Harveard History, Family Crest & Coats of Arms

The surname Harveard is derived from the Old English personal name "Hereweard," which is in turn made up of the elements "here," which meant army, and "weard," which meant "guard." [1]

Early Origins of the Harveard family

The surname Harveard was first found in Herefordshire where they held a family seat as Lords of the Manor. The Saxon influence of English history diminished after the Battle of Hastings in 1066. The language of the courts was French for the next three centuries and the Norman ambience prevailed. But Saxon surnames survived and the family name was first referenced in the 13th century when they held estates in that shire.

Early History of the Harveard family

This web page shows only a small excerpt of our Harveard research. Another 133 words (10 lines of text) covering the years 1510, 1600, 1140, 1159, 1442, 1545, 1431, 1455, 1487, 1607, 1638, 1637, 1607 and 1625 are included under the topic Early Harveard History in all our PDF Extended History products and printed products wherever possible.

Harveard Spelling Variations

One relatively recent invention that did much to standardize English spelling was the printing press. However, before its invention even the most literate people recorded their names according to sound rather than spelling. The spelling variations under which the name Harveard has appeared include Havard, Harvard, Haverd, Harverd and others.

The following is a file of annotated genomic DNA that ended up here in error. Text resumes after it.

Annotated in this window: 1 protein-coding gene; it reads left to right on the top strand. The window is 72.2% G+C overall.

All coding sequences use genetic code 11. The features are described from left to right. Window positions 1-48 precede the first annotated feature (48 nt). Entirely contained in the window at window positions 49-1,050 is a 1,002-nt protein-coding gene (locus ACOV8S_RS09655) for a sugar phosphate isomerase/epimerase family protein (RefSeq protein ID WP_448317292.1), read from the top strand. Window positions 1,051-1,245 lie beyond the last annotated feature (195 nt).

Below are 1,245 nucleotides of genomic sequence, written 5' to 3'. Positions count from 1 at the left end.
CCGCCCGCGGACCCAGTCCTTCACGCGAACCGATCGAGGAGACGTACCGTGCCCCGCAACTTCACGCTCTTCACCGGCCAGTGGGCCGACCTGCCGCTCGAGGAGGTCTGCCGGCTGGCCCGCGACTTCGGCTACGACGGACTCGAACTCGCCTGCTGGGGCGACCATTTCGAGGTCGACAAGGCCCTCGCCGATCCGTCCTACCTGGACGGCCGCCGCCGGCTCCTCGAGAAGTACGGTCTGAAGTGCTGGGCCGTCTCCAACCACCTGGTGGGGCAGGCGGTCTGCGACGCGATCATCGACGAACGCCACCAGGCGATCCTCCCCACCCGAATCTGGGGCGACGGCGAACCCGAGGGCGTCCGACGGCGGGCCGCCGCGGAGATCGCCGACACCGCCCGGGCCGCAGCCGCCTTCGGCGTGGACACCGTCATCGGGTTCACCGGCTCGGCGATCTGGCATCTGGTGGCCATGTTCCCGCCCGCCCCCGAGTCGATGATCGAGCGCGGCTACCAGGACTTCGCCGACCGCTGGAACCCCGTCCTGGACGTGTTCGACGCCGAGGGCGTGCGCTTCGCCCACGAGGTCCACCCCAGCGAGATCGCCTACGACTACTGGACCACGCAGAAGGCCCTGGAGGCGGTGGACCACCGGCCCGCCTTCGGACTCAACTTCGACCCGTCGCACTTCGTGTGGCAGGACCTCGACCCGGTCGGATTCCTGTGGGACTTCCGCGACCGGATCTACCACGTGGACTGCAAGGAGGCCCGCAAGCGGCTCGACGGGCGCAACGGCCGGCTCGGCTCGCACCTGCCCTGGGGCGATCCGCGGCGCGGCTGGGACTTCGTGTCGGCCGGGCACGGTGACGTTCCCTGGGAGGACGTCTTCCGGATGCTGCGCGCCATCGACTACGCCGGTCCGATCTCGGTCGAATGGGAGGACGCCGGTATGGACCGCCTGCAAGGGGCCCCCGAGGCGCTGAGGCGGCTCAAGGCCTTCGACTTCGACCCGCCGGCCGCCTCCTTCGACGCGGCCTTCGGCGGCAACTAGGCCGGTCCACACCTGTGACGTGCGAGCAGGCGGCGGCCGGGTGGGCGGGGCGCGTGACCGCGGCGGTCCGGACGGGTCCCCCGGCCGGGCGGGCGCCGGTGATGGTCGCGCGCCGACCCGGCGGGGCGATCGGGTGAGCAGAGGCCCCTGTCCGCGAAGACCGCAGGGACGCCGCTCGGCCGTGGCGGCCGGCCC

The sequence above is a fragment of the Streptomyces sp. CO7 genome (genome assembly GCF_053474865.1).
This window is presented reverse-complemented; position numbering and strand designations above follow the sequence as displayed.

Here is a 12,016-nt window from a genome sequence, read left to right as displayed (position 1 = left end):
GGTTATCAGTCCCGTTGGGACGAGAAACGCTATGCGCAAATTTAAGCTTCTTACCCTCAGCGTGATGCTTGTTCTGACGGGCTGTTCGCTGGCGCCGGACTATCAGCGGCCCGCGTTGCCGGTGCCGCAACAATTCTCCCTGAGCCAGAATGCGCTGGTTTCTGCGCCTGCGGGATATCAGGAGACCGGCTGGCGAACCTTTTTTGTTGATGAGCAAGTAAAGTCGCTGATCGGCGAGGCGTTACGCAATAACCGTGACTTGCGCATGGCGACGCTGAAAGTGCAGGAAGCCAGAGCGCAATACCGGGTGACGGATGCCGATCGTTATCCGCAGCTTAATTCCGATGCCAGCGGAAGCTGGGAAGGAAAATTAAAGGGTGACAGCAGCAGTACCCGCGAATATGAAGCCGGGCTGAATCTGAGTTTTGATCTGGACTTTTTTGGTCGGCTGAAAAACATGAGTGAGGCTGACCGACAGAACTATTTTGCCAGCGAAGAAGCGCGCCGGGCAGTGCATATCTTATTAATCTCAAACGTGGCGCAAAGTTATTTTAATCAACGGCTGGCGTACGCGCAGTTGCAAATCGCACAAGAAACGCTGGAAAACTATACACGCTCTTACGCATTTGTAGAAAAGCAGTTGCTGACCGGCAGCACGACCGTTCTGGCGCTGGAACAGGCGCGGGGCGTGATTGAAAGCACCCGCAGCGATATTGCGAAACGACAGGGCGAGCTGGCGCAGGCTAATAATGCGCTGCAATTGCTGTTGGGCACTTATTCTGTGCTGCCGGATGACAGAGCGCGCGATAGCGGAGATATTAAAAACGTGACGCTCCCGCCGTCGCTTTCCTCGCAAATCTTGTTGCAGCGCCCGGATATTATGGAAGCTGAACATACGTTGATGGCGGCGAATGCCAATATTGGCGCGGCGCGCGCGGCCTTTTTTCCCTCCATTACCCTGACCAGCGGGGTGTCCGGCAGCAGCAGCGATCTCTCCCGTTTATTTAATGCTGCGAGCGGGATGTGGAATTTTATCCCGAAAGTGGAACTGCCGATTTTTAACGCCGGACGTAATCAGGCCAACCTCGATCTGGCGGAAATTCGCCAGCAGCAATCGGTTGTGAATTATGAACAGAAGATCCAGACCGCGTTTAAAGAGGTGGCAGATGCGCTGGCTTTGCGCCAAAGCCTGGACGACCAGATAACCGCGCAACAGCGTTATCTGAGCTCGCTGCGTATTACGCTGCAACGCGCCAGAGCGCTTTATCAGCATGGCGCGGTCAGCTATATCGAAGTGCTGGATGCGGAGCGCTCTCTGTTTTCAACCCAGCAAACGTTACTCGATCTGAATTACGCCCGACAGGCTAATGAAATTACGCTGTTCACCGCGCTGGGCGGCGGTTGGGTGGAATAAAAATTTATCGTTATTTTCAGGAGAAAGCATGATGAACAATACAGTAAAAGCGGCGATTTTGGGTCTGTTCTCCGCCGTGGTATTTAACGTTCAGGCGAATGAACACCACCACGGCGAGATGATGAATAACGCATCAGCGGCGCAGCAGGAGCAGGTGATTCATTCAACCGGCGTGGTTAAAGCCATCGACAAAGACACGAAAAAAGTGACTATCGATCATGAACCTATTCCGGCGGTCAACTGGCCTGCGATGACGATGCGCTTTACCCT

Early Notables of the Harveard family (pre 1700)

Distinguished members of the family include John Harvard (1607-1638), English minister who emigrated to America in 1637, but died a year later of tuberculosis. He bequeathed Massachusetts Bay Colony's New College which was later renamed Harvard College in his honor. He was born in the High Street of Southwark...
Another 49 words (4 lines of text) are included under the topic Early Harveard Notables in all our PDF Extended History products and printed products wherever possible.

Migration of the Harveard family

At this time, the shores of the New World beckoned many English families that felt that the social climate in England was oppressive and lacked opportunity for change. Thousands left England at great expense in ships that were overcrowded and full of disease. A great portion of these settlers never survived the journey and even a greater number arrived sick, starving, and without a penny. The survivors, however, were often greeted with greater opportunity than they could have experienced back home. These English settlers made significant contributions to those colonies that would eventually become the United States and Canada. An examination of early immigration records and passenger ship lists revealed that people bearing the name Harveard arrived in North America very early: John Harvard (1607-38), namesake to Harvard University, who emigrated to Massachusetts in 1637; Elizabeth Havard, who arrived in Virginia in 1675; Pierre Havard, who was on record in Quebec in 1690.



  1. ^ Reaney, P.H and R.M. Wilson, A Dictionary of English Surnames. London: Routledge, 1991. Print. (ISBN 0-415-05737-X)


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